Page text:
Western Redback Salamander, Plethodon vehiculum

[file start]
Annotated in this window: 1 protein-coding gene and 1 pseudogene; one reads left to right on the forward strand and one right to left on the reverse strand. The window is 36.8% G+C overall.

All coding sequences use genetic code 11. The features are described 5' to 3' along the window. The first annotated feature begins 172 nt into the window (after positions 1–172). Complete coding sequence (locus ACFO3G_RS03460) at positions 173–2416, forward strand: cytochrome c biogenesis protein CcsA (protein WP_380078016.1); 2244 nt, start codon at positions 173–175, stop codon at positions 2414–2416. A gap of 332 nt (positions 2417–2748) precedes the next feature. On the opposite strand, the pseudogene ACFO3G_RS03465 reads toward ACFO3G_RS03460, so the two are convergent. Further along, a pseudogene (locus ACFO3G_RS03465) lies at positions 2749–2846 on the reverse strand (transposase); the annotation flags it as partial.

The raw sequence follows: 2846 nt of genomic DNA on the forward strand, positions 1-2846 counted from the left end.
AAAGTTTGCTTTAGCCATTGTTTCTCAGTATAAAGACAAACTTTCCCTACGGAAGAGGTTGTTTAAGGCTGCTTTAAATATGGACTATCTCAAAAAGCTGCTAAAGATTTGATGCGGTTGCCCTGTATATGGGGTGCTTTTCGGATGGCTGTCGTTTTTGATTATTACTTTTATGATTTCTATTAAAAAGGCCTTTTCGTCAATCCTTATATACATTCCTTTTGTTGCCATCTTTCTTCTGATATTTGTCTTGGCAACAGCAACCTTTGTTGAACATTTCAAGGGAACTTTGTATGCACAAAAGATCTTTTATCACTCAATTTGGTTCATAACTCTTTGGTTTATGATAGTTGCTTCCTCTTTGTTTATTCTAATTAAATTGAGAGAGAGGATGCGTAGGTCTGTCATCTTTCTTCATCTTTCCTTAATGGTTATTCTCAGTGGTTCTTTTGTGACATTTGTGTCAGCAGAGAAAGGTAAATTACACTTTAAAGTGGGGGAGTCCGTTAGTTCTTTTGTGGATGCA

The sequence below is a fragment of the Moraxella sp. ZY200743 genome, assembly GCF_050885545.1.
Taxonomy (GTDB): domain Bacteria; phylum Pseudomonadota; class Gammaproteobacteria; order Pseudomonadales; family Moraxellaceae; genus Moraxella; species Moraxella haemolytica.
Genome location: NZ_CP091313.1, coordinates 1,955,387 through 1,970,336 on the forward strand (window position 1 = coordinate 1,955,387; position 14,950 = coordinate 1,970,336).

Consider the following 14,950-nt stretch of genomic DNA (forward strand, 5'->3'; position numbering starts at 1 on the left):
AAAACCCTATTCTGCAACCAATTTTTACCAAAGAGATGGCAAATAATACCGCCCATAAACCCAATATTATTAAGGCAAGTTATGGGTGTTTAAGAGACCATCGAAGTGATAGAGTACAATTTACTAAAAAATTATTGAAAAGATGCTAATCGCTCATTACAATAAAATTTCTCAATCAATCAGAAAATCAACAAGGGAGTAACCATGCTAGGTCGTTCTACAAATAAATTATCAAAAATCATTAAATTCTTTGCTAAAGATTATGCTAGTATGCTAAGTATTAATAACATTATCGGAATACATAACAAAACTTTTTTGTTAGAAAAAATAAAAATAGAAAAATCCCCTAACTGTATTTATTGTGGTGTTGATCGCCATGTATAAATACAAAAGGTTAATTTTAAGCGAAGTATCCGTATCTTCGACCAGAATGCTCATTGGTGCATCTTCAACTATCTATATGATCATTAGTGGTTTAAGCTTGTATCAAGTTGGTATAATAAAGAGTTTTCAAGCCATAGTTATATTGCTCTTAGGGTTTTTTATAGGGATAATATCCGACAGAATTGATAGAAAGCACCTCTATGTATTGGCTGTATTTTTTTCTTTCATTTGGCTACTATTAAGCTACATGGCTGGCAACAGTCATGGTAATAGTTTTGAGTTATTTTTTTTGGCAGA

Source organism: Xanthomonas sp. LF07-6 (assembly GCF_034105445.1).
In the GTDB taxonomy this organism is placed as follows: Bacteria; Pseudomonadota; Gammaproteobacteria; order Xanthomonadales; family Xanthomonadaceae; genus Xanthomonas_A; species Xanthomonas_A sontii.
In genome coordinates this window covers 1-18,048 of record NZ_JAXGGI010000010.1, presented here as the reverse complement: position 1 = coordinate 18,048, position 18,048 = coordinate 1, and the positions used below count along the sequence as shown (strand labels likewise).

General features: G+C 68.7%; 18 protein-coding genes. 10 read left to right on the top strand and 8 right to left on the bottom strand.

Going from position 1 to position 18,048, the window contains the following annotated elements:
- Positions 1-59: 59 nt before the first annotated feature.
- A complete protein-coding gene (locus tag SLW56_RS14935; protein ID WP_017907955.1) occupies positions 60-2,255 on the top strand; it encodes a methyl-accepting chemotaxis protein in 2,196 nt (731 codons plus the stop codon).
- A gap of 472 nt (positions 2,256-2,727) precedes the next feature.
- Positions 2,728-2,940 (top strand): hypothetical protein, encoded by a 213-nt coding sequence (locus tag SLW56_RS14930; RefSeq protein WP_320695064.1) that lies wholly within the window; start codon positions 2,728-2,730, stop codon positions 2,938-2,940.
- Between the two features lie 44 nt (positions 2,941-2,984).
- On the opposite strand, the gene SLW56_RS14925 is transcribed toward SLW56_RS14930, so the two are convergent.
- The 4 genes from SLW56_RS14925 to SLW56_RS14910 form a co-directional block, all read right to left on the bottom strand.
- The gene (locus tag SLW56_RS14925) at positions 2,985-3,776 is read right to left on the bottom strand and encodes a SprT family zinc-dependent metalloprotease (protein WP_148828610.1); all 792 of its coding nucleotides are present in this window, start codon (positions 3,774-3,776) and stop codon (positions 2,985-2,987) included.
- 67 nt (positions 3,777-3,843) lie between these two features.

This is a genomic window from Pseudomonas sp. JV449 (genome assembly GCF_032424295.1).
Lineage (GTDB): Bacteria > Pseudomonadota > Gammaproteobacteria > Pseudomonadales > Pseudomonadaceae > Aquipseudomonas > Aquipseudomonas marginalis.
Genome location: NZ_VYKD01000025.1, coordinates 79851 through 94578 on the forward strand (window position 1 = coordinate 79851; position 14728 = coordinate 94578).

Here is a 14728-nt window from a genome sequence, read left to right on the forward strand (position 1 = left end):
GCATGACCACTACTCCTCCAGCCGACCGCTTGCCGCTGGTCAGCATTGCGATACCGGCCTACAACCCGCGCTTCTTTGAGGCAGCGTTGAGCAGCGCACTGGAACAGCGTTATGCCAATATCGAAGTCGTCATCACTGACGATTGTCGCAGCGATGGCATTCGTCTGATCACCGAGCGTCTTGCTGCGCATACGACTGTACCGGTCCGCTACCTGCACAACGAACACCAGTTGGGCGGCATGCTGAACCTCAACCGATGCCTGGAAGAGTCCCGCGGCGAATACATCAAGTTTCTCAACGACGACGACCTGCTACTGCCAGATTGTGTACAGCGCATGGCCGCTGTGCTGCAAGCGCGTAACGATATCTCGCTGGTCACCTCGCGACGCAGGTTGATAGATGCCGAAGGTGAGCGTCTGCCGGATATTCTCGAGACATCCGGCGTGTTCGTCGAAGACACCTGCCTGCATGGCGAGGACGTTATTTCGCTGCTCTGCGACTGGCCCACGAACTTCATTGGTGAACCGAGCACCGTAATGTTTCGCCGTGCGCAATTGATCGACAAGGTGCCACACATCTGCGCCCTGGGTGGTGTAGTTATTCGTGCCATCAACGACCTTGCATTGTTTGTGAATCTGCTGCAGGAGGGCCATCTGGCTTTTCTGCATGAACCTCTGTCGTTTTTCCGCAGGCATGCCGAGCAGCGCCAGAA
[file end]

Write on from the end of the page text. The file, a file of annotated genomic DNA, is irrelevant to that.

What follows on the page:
Western Redback Salamander, Plethodon vehiculum, can be found under decaying logs, in sword fern bases, within the litter layer, and in other moist locations on the forest floor. It is a small slender salamander with total length, with tail, up to about 115 mm (adult body length: 40 – 55 mm). A broad reddish, orange, or greenish stripe with well-defined edges runs along the mid-back to the tip of the tail. The sides are black or dark grey, grading into lighter grey with white flecking on the underside. Very dark, melanistic individuals with no distinct stripe are sometimes found. The tail is rounded, rather than keeled, in cross-section. Eggs are well hidden in moist sheltered locations on the forest floor and are seldom found. They are yellowish-cream, 4–5 mm in diameter, and occur in grape-like clusters of 7–11 eggs, attached to the nesting chamber by a broad gelatinous base. Eggs are best identified by the presence of the female, often curled around the eggs. Terrestrial young occupy similar habitats as adults on the forest floor; there is no aquatic larval stage. Hatchlings are small, about 20 mm in total length, and very slender, almost insect-like in appearance.